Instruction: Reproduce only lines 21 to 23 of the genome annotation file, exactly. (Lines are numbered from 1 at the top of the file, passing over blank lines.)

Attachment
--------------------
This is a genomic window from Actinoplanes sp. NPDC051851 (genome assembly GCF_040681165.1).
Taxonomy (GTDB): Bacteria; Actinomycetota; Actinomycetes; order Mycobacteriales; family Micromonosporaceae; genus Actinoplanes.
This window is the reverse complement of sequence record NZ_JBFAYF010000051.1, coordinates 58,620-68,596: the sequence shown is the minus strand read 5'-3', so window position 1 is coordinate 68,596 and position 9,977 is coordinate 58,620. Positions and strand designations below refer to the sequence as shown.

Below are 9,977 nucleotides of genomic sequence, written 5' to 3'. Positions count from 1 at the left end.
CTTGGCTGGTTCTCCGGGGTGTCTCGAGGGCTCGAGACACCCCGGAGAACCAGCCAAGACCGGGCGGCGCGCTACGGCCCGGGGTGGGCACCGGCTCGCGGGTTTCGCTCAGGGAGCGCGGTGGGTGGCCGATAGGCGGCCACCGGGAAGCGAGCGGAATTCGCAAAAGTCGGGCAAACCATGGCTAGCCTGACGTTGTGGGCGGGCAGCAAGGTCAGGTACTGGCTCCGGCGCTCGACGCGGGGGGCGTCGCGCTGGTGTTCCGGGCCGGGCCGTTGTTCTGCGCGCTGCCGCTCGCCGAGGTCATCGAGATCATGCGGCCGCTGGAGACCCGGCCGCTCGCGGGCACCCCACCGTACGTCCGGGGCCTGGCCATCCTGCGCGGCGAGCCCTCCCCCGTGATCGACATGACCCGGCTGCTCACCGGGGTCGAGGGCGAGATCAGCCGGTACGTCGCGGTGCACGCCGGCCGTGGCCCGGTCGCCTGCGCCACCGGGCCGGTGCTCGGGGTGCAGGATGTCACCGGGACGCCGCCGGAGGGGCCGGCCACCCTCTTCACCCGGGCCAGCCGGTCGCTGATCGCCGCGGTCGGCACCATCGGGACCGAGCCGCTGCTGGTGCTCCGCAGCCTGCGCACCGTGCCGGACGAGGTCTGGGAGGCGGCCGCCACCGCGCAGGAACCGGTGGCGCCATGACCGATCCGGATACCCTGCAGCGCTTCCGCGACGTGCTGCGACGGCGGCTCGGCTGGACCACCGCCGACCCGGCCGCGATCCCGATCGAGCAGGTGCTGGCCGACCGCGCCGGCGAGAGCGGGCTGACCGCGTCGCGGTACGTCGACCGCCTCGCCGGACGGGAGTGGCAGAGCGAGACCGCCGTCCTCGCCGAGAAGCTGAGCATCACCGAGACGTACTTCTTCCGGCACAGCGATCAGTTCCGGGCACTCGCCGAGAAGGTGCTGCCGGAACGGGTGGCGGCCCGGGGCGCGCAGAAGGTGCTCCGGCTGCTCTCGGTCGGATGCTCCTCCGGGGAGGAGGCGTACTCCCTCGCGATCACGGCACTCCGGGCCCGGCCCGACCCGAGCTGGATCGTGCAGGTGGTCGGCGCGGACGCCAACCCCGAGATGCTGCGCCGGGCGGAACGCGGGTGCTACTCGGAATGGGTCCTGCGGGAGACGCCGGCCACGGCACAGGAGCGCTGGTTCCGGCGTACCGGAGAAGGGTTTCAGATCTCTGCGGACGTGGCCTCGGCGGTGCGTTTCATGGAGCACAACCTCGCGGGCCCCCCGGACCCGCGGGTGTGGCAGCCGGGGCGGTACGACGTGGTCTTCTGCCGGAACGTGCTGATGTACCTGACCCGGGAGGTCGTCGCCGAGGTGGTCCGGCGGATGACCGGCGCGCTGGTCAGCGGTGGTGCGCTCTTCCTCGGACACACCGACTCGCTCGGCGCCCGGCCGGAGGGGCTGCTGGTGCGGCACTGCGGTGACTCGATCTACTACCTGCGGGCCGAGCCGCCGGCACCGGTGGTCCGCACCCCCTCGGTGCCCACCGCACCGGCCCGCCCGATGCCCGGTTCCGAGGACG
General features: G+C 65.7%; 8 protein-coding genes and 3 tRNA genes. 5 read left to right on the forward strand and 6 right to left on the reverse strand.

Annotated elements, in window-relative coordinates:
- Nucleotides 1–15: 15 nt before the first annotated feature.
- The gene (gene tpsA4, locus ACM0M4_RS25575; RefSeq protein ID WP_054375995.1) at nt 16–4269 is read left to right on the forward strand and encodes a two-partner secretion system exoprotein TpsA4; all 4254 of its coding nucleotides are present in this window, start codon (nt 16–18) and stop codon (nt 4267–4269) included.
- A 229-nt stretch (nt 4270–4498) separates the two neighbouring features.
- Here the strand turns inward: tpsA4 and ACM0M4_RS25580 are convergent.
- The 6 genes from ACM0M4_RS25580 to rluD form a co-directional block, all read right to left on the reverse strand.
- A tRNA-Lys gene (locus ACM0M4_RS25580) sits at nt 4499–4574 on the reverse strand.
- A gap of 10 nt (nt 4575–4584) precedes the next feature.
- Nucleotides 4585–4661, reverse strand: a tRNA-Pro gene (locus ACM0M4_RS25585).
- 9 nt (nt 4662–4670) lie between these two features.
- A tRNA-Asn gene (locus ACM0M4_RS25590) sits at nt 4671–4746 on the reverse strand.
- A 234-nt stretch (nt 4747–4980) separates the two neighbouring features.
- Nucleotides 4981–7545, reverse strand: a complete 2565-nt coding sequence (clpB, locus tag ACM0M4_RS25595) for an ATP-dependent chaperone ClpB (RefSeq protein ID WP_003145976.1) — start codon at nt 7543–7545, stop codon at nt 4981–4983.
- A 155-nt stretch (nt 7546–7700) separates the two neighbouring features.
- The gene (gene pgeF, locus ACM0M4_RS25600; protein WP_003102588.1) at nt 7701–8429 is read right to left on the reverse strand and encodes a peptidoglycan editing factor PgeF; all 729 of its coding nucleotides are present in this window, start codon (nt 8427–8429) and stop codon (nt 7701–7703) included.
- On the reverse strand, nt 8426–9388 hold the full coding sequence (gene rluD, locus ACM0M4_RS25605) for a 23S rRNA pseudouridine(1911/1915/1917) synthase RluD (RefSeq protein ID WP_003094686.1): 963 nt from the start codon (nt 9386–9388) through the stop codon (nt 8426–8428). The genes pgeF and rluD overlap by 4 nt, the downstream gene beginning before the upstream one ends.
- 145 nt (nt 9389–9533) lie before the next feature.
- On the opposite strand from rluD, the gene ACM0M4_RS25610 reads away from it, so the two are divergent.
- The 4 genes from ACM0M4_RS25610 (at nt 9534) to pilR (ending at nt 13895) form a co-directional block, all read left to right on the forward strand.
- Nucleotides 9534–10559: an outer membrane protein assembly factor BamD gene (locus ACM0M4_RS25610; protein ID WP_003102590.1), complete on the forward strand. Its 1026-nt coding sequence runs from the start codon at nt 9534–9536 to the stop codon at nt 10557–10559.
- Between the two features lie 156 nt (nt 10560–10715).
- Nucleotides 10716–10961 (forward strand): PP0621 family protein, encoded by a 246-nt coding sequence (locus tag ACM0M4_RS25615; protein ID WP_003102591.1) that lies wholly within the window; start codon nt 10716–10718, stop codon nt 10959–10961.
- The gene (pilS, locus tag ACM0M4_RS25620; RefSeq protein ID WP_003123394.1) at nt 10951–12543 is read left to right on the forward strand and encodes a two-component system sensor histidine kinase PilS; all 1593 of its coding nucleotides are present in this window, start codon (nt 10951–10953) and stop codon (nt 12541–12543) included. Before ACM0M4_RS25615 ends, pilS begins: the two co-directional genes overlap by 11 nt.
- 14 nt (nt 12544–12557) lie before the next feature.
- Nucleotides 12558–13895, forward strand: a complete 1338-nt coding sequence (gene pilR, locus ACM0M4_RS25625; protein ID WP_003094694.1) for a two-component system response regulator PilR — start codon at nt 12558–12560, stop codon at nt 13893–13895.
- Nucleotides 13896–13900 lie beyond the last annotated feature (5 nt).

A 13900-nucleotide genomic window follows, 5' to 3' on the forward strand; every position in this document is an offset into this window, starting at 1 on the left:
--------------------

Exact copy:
- The gene (gene pgeF, locus ACM0M4_RS25600; protein WP_003102588.1) at nt 7701–8429 is read right to left on the reverse strand and encodes a peptidoglycan editing factor PgeF; all 729 of its coding nucleotides are present in this window, start codon (nt 8427–8429) and stop codon (nt 7701–7703) included.
- On the reverse strand, nt 8426–9388 hold the full coding sequence (gene rluD, locus ACM0M4_RS25605) for a 23S rRNA pseudouridine(1911/1915/1917) synthase RluD (RefSeq protein ID WP_003094686.1): 963 nt from the start codon (nt 9386–9388) through the stop codon (nt 8426–8428). The genes pgeF and rluD overlap by 4 nt, the downstream gene beginning before the upstream one ends.
- 145 nt (nt 9389–9533) lie before the next feature.